“… the key messages … are resilient and based on a broad scientific consensus …. the scientific book … will reflect
    even more details from the congress about the scientific evidence that has emerged on climate change. The book will be published
    in 2010.”

    The abstracts are online; many full articles are online; those who made oral presentations may have more on their websites.

    Much to read, for those who can and will.

  8. 308
    Hank Roberts says:

    And for those who won’t or can’t read, Tom Toles draws a picture:

    [Response: Toles proves masterful yet again w/ the one panel cartoon. But its hard to beat this classic from Trudeau. – mike]

  9. 309
    J. Bob says:

    298 – Yes- I had a black asphalt roof last winter, and it still accumulated over a foot of snow.

  10. 310
    pete best says:

    Re #305, its all climate progress is talking about, its that important. Presently more important that Copenhagen I would suggest. This bill needs to go through in order for Copenhagen to mean anything.

  11. 311
    steve says:

    Since nobody objected to the description of the process of sea level rise determination used by Church and White I will assume it is correct for all intents and purposes. Does it make anyone else uncomfortable that one data set is used to clean up the noise from a different data set instead of just using standard statistical procedures? I also wondered if anyone happens to know how much difference the new method changed the results as compared to the standard procedure. If not I will patiently wait until a free version is available.

    Alastair, yes it was very helpful thank you.

    Mark, I rolled the 8 sided die but it didn’t occur to me that could be what he meant.

  12. 312
    Rod B says:

    Mark (262), NY State doesn’t get their surge demand electricity from Arizona. It’s virtually always from nearby power sources (so long as they are not blacked out ;-) ) because that’s by far the most reliable for the grid.

  13. 313
    Rod B says:

    James (264), actually a lot of homes are heated with electricity via heat pumps (CAC running backwards); though it has proven to be very inefficient in all but temperate climes — especially when the temp difference is large enough that the heat pump shuts off and the electric coils turn on: your meter wheel almost spins off its axis. If you don’t have gas, fuel oil or propane available, heat pumps is about all that is left.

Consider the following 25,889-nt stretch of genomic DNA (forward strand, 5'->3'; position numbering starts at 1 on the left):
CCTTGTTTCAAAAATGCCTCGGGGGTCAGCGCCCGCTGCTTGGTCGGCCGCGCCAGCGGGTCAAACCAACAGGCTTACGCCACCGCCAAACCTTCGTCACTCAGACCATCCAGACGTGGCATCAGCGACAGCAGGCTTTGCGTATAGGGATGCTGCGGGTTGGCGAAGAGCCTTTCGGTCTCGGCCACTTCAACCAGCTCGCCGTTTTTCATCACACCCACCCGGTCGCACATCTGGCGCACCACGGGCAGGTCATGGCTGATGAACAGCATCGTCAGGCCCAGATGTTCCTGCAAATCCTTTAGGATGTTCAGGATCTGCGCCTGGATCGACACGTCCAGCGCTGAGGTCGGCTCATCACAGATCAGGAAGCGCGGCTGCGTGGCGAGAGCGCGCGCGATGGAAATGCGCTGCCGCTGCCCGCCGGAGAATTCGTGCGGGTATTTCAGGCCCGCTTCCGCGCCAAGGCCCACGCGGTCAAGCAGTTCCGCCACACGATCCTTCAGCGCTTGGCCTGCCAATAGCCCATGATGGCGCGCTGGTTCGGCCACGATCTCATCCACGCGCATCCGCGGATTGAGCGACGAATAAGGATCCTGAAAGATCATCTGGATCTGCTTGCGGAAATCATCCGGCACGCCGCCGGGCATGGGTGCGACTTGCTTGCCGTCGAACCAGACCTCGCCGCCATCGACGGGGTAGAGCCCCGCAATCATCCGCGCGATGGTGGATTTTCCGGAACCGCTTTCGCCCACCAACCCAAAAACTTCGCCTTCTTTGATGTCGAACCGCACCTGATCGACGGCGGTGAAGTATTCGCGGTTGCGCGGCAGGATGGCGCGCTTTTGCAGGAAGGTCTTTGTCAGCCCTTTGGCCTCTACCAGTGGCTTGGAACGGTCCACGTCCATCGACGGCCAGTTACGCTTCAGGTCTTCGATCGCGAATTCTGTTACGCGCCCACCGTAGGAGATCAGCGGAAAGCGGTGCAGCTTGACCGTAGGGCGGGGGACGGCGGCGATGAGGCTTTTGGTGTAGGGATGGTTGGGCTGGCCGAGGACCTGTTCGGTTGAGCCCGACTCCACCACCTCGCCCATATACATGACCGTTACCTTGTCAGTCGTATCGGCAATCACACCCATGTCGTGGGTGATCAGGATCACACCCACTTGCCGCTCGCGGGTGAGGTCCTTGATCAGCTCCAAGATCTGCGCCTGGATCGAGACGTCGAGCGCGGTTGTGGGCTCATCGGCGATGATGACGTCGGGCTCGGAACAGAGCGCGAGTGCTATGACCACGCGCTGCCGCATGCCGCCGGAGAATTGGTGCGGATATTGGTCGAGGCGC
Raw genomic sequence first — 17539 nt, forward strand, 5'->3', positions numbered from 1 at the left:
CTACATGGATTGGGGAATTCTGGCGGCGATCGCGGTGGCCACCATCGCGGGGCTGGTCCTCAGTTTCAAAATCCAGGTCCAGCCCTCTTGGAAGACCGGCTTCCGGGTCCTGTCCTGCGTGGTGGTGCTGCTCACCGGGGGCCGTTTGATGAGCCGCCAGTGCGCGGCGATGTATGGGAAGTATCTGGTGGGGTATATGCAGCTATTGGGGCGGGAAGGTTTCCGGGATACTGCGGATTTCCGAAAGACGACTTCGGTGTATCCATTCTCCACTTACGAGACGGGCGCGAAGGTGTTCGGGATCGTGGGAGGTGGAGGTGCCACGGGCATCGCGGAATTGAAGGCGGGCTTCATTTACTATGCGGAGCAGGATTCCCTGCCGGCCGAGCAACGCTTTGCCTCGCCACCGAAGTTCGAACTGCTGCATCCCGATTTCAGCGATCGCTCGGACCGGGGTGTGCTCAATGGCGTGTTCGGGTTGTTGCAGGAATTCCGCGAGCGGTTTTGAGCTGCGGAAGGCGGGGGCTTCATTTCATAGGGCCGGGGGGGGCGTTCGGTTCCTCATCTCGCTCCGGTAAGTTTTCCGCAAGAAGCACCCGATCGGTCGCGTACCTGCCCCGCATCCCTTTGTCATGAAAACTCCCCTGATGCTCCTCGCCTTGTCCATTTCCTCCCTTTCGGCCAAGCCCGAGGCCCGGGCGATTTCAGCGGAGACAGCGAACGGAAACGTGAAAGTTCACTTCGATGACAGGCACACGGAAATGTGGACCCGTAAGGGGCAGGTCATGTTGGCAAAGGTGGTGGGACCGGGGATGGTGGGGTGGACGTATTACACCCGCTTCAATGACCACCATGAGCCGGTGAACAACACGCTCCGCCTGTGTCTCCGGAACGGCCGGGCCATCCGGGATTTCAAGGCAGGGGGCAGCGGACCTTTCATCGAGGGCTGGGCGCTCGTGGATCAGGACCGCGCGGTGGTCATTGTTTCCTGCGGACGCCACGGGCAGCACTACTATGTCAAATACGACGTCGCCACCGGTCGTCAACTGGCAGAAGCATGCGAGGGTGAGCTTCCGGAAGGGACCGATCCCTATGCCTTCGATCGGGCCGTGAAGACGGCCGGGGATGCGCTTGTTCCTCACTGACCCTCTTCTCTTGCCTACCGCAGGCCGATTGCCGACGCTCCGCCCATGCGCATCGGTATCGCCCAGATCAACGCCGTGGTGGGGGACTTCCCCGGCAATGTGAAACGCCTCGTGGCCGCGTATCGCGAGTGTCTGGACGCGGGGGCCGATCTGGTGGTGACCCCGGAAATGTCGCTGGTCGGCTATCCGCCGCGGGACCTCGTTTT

14. 314
    RichardC says:

    275 Doug asks, “could it be better to put the slash below the water table? ” I pondered that as well. I couldn’t find a definitive answer. I figured that methane production was the biggest evil to prevent so I went with dry storage. Perhaps in areas with more insects wet storage would work better.

    276 Jim says, “I recall reading that the very common wooden buildings in Russia burn down fairly often on a historical time scale so there are not a lot of really old examples of Russian architecture.”

    ahhh, the combination of vodka, long winter nights, and fireplaces. Yes, the best laid sequestration plans..

  15. 315
    Hank Roberts says:

    > slash

    The answer will vary a lot with the location. Some answers or pointers to them ought to be found here, in the Copenhagen abstracts. Let’s look, if anyone’s interested:

    Jim Bouldin’s 2008 paper describes work with dry high-elevation fire-prone environments where dead wood will survive for years or even decades if it’s above ground, because most of the precipitation falls as snow during the wintertime and humidity is too low for dry rot much of the year. My 40 acre site in the California coast range is like that; there are still stumps and hollow trees (black oaka nd Ponderosa pine) from the 1940s logging, where subsequent fires haven’t reached them.

    That’s an area where the approach Pekka describes from Finland seems very appropriate (except for the yahoo population who’d set woodpiles on fire to watch them burn)

    In the wet rain forest environment, fungus (and beetles and other organisms) very quickly will turn the dead wood in a tree to new living material. The truism I recall from the area is that there’s far more living mass in a “dead” tree than in a living tree, once the tree’s own protections are breached and the dead dry wood under its living skin is exposed. Look at the remaining bits of the Olympic rain forest — in the little “view strips” along the Hoh River for examples.

    I recall reading that almost all the topsoil in the N. California coastal forests, when looked at closely, is arthropod feces. Everything gets consumed quickly and repeatedly. Chipping or just laying wood down where it will stay damp and the moss and fungus will grow on it ought to turn most of the dead tree carbon into live topsoil and duff carbon quickly, so long as fire’s not allowed.

  16. 316
    James says:

    Barton Paul Levenson Says (26 June 2009 at 4:12 AM):

    “Considering that they’re (solar panels) black and usually at least warm, can snow accumulate on them in the first place?”